Affective Computing

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Affective Computing is a term used to describe the process of developing computing architectures that account for human issues such as usability, touch, access, persona; characteristics, emotion and background. Those who build systems by these principles think of computing as a solution or a helper for problems or essences of human living, especially in an industrial world.

"Plutowski (2000) identifies three broad categories of research within the area of affective or emotional computing,: emotional expression programs that display and communicate simulated emotional affect; emotional detection programs that recognize and react to emotional expression in humans; and emotional action tendencies, instilling computer programs with emotional processes in order to make them more efficient and effective. Thus specific projects at MIT ( have included the development of affective wearables such as affective jewelry, expression glasses, and a conductors jacket to designed to extend a conductor's ability to express emotion and intentionally to the audience and to the orchestra."[1]

MIT Media Lab's Rosalind Picard[2] defines affective computing as "computational systems with the ability to sense, recognize, understand and respond to human moods and emotions and argues that to be truly interactive computers must have the power to recognize, feel and express emotion".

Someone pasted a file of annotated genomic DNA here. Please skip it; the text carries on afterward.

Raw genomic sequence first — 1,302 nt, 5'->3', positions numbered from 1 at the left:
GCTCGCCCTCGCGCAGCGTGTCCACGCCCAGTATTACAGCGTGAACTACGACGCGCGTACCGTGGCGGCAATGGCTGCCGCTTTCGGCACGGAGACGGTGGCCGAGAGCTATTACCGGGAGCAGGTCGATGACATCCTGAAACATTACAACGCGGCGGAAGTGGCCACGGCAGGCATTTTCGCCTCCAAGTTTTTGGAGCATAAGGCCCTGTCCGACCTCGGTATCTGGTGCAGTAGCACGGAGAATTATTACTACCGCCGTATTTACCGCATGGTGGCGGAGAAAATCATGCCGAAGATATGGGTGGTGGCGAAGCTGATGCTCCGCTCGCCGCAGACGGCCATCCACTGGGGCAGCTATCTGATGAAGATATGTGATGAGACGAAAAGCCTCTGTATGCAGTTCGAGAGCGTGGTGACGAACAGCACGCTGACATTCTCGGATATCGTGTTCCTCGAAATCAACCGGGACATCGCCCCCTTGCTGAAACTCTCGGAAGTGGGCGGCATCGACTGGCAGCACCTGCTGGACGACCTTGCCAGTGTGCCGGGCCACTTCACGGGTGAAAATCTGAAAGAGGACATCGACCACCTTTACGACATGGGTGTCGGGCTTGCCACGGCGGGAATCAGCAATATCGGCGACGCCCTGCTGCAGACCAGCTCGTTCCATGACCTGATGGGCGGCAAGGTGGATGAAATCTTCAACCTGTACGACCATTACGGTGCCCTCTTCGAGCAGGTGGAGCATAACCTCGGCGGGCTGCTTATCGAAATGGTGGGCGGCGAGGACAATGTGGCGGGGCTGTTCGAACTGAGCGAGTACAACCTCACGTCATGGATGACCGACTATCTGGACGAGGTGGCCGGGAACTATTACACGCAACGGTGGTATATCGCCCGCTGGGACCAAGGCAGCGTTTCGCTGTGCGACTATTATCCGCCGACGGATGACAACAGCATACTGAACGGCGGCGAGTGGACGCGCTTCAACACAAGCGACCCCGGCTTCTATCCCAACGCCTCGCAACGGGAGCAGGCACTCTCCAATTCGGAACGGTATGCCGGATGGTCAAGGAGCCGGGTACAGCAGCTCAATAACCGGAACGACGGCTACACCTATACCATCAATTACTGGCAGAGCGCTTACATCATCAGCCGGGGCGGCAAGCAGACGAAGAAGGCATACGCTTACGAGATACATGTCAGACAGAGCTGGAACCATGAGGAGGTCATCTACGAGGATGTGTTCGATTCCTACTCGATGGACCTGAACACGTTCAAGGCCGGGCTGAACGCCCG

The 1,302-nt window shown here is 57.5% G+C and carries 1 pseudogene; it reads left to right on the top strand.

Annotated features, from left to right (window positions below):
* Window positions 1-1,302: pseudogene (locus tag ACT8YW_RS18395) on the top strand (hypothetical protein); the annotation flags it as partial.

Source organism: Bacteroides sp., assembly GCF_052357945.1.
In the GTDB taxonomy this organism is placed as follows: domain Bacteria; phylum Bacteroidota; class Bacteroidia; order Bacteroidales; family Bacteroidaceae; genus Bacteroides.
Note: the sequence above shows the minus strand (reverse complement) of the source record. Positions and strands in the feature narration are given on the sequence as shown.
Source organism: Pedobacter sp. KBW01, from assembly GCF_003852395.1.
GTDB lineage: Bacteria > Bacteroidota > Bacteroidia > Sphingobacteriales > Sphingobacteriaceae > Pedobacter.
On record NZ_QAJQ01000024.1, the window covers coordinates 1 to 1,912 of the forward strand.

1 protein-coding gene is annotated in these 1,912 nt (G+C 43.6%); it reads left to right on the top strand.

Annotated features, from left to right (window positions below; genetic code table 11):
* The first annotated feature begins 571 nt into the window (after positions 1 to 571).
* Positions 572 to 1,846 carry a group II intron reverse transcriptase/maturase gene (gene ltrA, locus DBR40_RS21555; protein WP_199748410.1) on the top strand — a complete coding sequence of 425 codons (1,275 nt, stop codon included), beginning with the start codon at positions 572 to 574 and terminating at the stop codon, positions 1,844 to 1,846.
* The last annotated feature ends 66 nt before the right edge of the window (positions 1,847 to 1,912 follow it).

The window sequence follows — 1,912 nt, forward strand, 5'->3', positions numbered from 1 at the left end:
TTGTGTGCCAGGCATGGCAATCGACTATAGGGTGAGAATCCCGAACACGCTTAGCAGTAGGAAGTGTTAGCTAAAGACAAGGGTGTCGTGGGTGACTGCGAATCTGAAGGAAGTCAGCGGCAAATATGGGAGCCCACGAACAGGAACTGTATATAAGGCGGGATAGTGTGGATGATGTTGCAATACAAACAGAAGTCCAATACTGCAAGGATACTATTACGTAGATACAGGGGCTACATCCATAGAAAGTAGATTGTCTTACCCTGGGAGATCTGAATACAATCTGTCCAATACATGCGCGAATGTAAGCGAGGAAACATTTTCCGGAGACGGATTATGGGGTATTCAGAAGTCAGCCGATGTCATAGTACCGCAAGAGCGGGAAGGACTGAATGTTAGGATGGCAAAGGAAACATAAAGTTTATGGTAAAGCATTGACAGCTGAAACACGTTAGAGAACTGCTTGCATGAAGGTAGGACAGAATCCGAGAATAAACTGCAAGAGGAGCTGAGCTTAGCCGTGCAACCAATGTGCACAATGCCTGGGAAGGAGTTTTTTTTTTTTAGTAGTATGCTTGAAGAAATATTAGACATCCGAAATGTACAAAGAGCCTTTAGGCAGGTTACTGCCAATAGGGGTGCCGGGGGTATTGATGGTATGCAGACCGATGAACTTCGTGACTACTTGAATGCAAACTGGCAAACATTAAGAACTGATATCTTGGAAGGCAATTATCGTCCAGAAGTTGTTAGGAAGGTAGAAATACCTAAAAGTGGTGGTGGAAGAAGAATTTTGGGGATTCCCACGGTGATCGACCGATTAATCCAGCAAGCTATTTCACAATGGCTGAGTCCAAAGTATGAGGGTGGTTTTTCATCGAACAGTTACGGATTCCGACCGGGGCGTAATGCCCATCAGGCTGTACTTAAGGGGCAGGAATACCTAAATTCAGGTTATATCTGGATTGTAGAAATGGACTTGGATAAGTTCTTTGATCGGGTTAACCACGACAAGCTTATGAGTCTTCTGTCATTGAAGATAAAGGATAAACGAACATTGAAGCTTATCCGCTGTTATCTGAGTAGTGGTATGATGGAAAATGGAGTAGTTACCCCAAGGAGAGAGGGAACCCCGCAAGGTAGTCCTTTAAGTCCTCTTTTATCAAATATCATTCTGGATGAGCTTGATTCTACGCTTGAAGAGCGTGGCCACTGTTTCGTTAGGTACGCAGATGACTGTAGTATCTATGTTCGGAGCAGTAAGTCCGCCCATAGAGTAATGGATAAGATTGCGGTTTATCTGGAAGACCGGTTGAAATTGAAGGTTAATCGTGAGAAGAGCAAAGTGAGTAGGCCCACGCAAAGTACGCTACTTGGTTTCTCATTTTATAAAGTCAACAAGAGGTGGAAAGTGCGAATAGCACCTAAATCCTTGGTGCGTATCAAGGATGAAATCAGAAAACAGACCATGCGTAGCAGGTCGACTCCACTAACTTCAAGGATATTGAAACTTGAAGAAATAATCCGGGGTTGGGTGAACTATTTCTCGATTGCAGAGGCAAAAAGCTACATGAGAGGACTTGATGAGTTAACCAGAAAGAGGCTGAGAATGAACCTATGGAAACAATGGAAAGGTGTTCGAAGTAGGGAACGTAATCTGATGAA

Learning the Language of Machines

Instead of teaching machines to understand humans, MIT’s Kelly Dobson programmed a blender to understand voice activation, but not the typical voice one uses. Instead of saying “Blender, ON!”, she made an auditory model of a machine voice.

If she wants the blender to begin, she simply growls at it. The low-pitched “Rrrrrrrrr” she makes turns the blender on low. If she wants to increase the speed of the machine, she increases her voice to “RRRRRRRRRRR!”, and the machine increases in intensity. This way, the machine can understand volume and velocity, instead of a human voice. Her work called to question the notion that a machines should always be built to understand human commands. Instead, of simply understanding a command similar to its own native machine language?


  1. Plutowski, 2000, in Knowing capitalism By N. J. Thrift. SAGE, 2005 - Business & Economics - 256 pages.
  2. (1997; 2000)